On Track Magazine, Winter 2016
Sargent Corporation has completed phase 1 of a plan by the Maine Turnpike Authority (MTA) to reconfigure Exit 63 (Gray-New Gloucester) and eliminate the southbound on- and off-ramp bridge and the maintenance associated with it.
The $1.2 million project included construction of a new Park and Ride facility on Route 26A in Gray and preliminary construction of a new exit area, which has been pre-loaded with 64,000 cubic yards of common borrow.
The exit area was preloaded based on recommendations by a geotechnical engineer hired by the MTA, which indicated that the underlying soils are soft. Sargent crews brought in the borrow and created the shape of the new southbound on- and off-ramps, but built it higher to a fixed elevation to provide enough weight to compress the soils and prevent the ramps from settling after the job is completed.
The contractor for phase 2, which is expected to take place in 2016, will cut the pre-loads down to the design subgrade elevation and use the material elsewhere on the project. The side slope grading will remain intact up to the subgrade elevation.
Phase 2 will be a full reconstruction of the entire exit, including moving the exit ramp toll plaza from the east side to the west side of the turnpike.
The new Park and Ride, which has 130 parking spaces with five handicapped spaces, is replacing an existing Park and Ride on Route 202, early in 2016.
The old facility, which had 75 parking spaces with three handicapped spaces, was very successful and routinely filled to full or near capacity, but it needed to be replaced because it is located within the new interchange layout. When phase 2 is underway, it will be used as a contractor laydown area.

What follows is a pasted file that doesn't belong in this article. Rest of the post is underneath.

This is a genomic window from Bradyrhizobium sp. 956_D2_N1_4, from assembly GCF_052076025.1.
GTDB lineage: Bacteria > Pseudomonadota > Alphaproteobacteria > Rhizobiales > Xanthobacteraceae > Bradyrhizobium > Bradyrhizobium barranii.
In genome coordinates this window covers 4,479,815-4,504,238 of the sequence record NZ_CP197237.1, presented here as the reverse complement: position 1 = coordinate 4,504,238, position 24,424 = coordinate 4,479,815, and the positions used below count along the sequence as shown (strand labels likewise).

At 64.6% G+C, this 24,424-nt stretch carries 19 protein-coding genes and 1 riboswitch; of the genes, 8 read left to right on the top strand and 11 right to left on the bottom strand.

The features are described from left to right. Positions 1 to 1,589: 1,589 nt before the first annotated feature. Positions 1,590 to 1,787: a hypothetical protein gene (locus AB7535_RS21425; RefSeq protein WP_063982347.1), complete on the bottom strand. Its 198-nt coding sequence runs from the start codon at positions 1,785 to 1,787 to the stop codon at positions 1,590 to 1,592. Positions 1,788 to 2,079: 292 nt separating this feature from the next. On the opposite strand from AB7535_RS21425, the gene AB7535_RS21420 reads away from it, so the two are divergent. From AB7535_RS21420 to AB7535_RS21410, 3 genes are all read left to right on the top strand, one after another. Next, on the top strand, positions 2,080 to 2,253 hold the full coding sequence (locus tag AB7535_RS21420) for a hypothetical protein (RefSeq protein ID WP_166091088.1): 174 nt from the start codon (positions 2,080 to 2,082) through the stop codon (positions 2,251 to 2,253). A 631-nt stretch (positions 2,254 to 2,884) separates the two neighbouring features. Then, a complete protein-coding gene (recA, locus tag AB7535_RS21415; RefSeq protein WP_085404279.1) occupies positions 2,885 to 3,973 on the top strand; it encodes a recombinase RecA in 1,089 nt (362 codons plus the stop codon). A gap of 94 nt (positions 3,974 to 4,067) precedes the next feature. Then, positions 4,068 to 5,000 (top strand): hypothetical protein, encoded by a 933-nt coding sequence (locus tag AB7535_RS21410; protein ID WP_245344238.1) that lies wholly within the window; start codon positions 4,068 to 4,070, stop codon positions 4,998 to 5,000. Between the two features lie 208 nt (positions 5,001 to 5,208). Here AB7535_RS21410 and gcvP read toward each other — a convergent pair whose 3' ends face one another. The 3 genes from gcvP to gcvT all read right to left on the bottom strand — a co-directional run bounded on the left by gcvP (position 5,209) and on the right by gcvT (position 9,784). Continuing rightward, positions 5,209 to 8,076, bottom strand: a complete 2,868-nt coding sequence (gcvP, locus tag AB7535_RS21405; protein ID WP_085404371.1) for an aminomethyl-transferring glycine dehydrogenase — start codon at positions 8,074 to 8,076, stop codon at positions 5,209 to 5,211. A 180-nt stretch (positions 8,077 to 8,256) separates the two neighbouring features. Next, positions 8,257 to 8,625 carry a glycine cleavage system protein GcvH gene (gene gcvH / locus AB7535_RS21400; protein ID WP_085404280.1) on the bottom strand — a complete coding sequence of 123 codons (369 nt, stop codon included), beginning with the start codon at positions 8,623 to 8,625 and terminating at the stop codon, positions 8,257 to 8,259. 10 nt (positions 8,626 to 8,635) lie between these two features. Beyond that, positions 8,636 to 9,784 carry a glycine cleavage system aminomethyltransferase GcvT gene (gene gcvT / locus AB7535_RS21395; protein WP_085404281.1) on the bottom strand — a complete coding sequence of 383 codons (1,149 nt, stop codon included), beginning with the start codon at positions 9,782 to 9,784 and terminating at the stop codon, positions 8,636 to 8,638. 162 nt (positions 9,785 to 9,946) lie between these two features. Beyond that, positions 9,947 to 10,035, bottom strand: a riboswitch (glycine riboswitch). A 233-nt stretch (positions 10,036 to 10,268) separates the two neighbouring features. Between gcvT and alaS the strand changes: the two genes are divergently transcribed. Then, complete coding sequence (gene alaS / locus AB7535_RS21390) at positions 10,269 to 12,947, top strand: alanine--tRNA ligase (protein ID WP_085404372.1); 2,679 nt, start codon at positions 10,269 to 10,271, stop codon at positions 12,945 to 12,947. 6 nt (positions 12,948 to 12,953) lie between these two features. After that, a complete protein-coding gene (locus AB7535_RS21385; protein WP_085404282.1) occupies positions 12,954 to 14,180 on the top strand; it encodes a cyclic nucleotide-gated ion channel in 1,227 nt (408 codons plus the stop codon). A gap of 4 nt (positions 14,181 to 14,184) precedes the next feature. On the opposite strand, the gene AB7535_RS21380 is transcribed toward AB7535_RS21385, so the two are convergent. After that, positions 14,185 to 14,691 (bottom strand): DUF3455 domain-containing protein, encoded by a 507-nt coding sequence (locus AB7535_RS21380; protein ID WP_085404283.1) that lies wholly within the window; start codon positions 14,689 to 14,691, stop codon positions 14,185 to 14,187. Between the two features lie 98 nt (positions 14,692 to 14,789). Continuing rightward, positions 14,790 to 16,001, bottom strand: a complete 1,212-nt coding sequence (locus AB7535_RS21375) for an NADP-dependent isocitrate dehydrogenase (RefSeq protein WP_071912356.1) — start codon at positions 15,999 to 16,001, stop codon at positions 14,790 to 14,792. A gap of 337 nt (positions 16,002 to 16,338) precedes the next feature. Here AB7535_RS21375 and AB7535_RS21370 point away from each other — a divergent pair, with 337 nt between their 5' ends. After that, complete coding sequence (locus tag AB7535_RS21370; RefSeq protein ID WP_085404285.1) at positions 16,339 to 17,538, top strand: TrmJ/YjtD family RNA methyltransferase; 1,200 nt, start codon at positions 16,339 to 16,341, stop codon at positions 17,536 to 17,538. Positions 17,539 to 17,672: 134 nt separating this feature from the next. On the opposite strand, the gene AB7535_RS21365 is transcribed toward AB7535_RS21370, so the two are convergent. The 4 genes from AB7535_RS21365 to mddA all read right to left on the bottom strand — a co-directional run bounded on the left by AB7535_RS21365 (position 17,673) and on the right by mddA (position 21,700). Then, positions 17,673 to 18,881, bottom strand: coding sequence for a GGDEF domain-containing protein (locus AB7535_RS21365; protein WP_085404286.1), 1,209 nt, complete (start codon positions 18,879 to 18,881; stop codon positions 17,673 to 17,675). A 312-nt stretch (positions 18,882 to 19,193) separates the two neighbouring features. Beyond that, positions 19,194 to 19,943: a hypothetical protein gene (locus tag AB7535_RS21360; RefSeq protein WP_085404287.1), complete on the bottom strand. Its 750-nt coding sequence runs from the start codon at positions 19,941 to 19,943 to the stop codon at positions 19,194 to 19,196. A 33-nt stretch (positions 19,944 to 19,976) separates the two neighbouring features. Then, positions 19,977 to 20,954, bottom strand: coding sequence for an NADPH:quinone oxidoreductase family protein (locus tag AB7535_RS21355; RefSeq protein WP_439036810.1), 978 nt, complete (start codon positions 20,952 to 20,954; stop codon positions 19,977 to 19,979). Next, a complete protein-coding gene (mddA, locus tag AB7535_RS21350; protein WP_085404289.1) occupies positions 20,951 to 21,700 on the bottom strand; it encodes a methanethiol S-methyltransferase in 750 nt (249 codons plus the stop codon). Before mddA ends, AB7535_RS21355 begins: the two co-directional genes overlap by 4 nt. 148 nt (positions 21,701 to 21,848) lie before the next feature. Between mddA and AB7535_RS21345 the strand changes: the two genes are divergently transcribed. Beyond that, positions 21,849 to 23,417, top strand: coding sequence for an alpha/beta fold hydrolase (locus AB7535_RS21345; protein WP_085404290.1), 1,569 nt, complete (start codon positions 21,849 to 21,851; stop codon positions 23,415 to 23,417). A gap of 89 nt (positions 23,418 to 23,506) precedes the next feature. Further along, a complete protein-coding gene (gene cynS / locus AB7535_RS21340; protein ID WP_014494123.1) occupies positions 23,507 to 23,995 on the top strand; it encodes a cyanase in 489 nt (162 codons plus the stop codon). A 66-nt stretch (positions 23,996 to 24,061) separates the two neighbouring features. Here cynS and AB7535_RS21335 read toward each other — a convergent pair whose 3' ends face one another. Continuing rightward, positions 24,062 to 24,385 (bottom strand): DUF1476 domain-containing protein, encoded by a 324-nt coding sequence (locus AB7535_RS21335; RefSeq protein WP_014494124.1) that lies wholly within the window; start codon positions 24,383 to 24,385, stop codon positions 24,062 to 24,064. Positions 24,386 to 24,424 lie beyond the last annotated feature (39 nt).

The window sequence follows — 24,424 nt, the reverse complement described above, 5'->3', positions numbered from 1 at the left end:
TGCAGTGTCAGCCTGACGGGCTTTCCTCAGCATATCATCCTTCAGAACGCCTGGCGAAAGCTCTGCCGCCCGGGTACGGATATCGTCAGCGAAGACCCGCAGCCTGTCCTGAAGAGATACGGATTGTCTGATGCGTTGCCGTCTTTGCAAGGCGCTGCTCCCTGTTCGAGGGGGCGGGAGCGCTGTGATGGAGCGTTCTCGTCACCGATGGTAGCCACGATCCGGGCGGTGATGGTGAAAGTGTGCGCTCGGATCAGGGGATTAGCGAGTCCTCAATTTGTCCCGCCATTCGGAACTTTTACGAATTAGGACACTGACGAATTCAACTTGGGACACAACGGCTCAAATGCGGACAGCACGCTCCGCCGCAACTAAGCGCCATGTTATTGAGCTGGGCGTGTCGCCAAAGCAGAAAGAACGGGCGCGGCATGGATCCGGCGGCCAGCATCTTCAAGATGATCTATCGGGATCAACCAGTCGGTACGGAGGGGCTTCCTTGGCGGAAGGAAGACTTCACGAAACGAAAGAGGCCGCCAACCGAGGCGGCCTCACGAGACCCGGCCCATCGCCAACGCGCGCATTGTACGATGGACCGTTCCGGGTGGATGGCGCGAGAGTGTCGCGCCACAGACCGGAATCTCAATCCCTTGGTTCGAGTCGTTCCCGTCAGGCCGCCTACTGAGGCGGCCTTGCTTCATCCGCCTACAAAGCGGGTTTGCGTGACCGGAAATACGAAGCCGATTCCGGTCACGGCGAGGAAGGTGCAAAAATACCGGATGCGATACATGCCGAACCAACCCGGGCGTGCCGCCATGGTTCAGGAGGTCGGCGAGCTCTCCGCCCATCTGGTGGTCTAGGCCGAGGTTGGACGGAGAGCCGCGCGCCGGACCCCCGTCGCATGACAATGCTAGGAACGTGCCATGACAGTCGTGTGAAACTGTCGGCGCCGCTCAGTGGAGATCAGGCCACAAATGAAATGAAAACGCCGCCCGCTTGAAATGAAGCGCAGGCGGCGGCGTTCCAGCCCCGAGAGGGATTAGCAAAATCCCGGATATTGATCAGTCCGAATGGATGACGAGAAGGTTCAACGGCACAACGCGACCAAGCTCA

The pre-load area was constructed with eight settlement platforms—steel pipes mounted vertically on 1” thick pieces of plywood and protected by sections of PVC sewer pipe. Before placing the pre-load material, crews laid down the plywood sections on a prepared subgrade, and attached the pipes. As the fills increased in elevation the crew screwed on new sections of pipe and added sections of PVC to ensure that the pipe would move freely as the weight of the pre-load material compresses the soil underneath and pushes the plywood sheets down.
The crews will survey the top of the pipe until April and take readings to determine how much compression has taken place. The MTA has estimated that the pre-load will compress the underlying soil by 15”.
Work on the project started the first week in July. The pre-load work was on a very fast track and was completed August 30, one day before the pre-load deadline of August 31 (a certain amount of time is needed for consolidation before phase 2 can be put out to bid).
Operations manager Colby Currier said 12 to 15 trucks were used to haul the borrow, the majority of which came from the MTA borrow pit on Bennett Road in New Gloucester, along with material from the Chandler pit, also on Bennett Road.
Colby said getting the 64,000 cubic yards of borrow to the project within the deadline was a challenge.
He said the borrow was a granular material, which had to be placed in lifts, and it required quite a bit of water to get compaction.
“It was challenging to get the trucks in and out, working on a sandy, mealy material,” Colby said. “We needed a fair number of trucks because of the length of the haul coming down from New Gloucester, and in the middle of summer, sometimes trucks are hard to come by. But the crew worked some long days, did a good job, and met the deadline, so the Turnpike Authority is happy.”
Troy Harvey was the superintendent for Sargent, Glenn Adams was project manager, and Pat Dubay was the estimator. Paul Gervais was the foreman and did the layout.
Jeff Nadeau was the resident engineer for the MTA, and Jody Dyke was the on-site inspector.
Subcontractors included P&B Paving, Gray; A&D Electric, Monmouth; P. A. Lyford, Hermon and Gorham, seeding and landscaping; Fineline Striping, Hermon; and Douglas W. Jones Inc., Bethel, stumping and grinding.